Wearing a princess headband attached to a trailing pink scarf, the frail little girl talks of the new clothes she bought with the $100 spending money the Molliers gave her. A wonderful new dress ("It's all lace, and it pops out like this," Eve says, circling her body with her hands, "and it's pink") and a new swimsuit were her purchases.

The day before they left Los Angeles, Eve received a phone call from another TV favourite, Bart Simpson.

"Her eyes were as big as saucers," Gloria says. "It's like every one of her precious dreams came true. Everything she loves has happened."

Adds Eve: "It was so cool!" Little did Eve realise the actor who gives Bart his voice made the call despite suffering a severe bout of laryngitis.

Earlier in the week, Eve danced with Mickey and Donald and Pluto and Snow White, sat stunned in best-row seats at "Phantom of the Opera" and was dazzled by days at Disneyland. This special little girl even had her own guide and a memorable Disneyland dinner.

There was also a limousine ride around Beverly Hills, and trips to Knots Berry Farm and Universal Studios.

Though Gloria worried about how the activity would affect Eve, she says proudly, "She just hasn't stopped."

Nursing her infant son Billy, who travelled with them and Eve's stepfather Peter Richmond, Gloria says, "It was so amazing... amazing for us, too. It meant a lot to me in more ways than one.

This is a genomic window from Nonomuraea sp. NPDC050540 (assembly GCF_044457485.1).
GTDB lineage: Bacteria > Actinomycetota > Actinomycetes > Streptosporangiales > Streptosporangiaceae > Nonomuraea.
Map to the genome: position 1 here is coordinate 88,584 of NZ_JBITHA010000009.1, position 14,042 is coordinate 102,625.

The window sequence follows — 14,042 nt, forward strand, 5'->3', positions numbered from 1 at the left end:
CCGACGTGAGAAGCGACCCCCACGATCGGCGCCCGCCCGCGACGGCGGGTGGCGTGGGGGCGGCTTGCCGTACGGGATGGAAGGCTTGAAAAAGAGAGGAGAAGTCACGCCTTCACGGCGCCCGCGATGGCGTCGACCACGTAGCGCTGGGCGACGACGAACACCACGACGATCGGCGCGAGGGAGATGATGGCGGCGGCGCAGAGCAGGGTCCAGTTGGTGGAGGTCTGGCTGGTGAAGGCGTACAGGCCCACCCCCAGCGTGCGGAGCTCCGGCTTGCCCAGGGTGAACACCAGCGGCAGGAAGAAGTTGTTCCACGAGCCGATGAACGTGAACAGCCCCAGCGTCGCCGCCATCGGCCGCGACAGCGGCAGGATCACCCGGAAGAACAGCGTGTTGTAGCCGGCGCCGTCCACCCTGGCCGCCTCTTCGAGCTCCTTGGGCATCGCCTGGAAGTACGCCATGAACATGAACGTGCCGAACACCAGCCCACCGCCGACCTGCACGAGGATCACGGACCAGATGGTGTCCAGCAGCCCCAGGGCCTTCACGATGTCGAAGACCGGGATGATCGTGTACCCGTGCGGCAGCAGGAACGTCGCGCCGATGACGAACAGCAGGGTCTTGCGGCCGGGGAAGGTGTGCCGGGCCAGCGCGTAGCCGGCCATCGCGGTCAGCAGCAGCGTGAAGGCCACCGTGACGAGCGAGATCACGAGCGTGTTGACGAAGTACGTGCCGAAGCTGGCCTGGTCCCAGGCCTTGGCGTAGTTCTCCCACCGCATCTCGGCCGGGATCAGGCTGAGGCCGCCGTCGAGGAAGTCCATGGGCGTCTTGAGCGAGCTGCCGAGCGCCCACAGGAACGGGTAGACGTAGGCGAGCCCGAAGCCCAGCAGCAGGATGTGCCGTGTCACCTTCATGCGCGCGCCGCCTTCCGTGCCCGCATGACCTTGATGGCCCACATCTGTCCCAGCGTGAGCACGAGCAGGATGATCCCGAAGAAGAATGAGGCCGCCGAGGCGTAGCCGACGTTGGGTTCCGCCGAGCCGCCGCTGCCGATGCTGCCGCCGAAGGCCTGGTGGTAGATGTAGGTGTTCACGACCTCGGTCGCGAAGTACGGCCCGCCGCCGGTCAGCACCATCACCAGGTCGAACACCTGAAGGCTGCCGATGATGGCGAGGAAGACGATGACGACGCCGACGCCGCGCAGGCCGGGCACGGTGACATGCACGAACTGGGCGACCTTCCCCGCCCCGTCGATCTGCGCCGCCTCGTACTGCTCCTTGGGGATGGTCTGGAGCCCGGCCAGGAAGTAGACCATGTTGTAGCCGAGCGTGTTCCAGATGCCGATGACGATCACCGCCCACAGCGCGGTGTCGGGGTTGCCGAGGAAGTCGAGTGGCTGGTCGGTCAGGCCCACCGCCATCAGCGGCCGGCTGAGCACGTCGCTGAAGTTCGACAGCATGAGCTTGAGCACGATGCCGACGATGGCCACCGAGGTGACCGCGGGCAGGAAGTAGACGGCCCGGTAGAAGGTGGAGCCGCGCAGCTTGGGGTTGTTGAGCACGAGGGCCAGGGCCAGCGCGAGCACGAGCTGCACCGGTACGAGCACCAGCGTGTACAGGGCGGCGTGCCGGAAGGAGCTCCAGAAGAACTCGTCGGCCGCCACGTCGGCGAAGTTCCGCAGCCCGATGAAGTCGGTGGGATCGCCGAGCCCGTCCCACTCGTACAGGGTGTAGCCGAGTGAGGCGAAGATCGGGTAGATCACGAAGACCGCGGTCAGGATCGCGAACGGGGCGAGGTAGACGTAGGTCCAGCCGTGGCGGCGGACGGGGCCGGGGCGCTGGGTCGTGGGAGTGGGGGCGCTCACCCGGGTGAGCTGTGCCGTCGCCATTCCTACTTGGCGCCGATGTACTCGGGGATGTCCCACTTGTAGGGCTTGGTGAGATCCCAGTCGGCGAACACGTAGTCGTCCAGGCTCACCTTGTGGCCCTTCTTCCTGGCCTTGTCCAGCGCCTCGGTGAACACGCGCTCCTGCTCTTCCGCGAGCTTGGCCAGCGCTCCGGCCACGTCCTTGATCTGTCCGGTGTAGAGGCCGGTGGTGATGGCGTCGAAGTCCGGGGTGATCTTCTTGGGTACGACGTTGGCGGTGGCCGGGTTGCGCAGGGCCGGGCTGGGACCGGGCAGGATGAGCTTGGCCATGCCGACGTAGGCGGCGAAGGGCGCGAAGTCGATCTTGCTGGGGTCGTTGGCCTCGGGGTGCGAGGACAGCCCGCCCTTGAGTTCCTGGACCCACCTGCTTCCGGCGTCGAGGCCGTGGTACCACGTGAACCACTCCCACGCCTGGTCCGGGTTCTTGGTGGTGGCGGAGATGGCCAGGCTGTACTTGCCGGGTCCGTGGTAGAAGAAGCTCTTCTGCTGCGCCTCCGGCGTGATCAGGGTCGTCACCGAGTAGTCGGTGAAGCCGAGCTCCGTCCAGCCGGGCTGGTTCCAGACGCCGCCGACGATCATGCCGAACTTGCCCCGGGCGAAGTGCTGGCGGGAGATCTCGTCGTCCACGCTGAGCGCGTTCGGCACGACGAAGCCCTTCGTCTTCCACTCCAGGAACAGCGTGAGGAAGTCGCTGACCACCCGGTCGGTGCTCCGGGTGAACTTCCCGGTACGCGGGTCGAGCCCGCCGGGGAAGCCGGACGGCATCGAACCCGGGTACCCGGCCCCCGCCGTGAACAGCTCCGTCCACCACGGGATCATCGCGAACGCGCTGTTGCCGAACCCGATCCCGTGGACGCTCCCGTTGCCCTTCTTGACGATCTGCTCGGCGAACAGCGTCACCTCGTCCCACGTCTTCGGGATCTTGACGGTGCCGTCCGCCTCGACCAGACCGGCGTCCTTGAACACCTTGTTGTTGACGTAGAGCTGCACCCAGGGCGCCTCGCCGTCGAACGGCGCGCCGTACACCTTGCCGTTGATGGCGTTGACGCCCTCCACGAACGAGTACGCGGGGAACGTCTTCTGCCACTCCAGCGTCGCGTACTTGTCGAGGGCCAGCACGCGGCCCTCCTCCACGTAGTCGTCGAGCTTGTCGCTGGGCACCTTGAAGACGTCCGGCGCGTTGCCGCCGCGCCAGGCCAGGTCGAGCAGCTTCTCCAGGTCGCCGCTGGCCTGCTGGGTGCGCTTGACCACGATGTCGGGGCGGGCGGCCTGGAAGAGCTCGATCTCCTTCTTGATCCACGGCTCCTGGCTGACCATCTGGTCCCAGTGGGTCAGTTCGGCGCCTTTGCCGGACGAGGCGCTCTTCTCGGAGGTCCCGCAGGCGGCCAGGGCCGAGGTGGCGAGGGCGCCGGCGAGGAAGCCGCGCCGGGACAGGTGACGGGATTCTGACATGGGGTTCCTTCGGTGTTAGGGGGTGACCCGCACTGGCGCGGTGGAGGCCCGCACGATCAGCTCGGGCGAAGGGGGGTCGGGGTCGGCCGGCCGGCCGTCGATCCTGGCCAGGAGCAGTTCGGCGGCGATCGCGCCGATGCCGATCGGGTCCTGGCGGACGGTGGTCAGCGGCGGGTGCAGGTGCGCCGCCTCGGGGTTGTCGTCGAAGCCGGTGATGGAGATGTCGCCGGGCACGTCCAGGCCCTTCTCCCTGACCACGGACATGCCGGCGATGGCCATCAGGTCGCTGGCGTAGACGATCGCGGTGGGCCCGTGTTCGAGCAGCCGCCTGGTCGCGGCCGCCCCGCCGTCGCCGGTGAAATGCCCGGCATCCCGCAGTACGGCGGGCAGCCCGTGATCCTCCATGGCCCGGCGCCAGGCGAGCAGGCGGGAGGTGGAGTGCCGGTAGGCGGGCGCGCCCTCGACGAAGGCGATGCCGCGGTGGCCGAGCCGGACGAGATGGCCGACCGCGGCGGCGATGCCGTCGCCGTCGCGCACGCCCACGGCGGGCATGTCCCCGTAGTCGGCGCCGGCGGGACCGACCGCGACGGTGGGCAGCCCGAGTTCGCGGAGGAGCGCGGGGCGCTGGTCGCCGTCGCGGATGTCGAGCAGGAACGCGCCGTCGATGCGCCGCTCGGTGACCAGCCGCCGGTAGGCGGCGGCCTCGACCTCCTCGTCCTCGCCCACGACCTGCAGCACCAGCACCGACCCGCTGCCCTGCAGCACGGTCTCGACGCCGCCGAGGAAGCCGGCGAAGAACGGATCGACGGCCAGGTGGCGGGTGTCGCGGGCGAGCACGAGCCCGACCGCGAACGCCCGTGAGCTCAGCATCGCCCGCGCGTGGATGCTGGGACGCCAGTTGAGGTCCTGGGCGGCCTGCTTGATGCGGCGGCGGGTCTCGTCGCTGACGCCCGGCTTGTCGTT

"When we were first told about Eve, we were told she only had a couple of years to live, so we had been planning the future. One of the things was to take her to Disneyland... " Gloria's eyes fill with tears.

But the US visit had its sad aspects as well. The Molliers had shouted the trip after reading how the anti-AIDS drug AZT, which Eve has been taking for the past two-and-a-half years, was no longer keeping the deadly disease in check.

After a brief stopover in Auckland, the family flew directly to the Napier doctor who cares for Eve, hoping that a new drug, dideoxyinosone (DDI), had arrived from Australia so Eve could begin treatment.

Later, away from Eve, Gloria voiced deeper fears.

"She isn't eating much and there are a lot of little things happening inside her. She has had no weight gain.

"She gets sick and we have to be very careful - her immune system is breaking down very quickly."

Night sweats take a lot from Eve's small body, and often during a school day she has to leave the classroom to sleep in the sick bay.

There is just one other wish Gloria holds for her daughter.

"A cure. She doesn't deserve to suffer - she deserves to live. She has fought this from such a young age.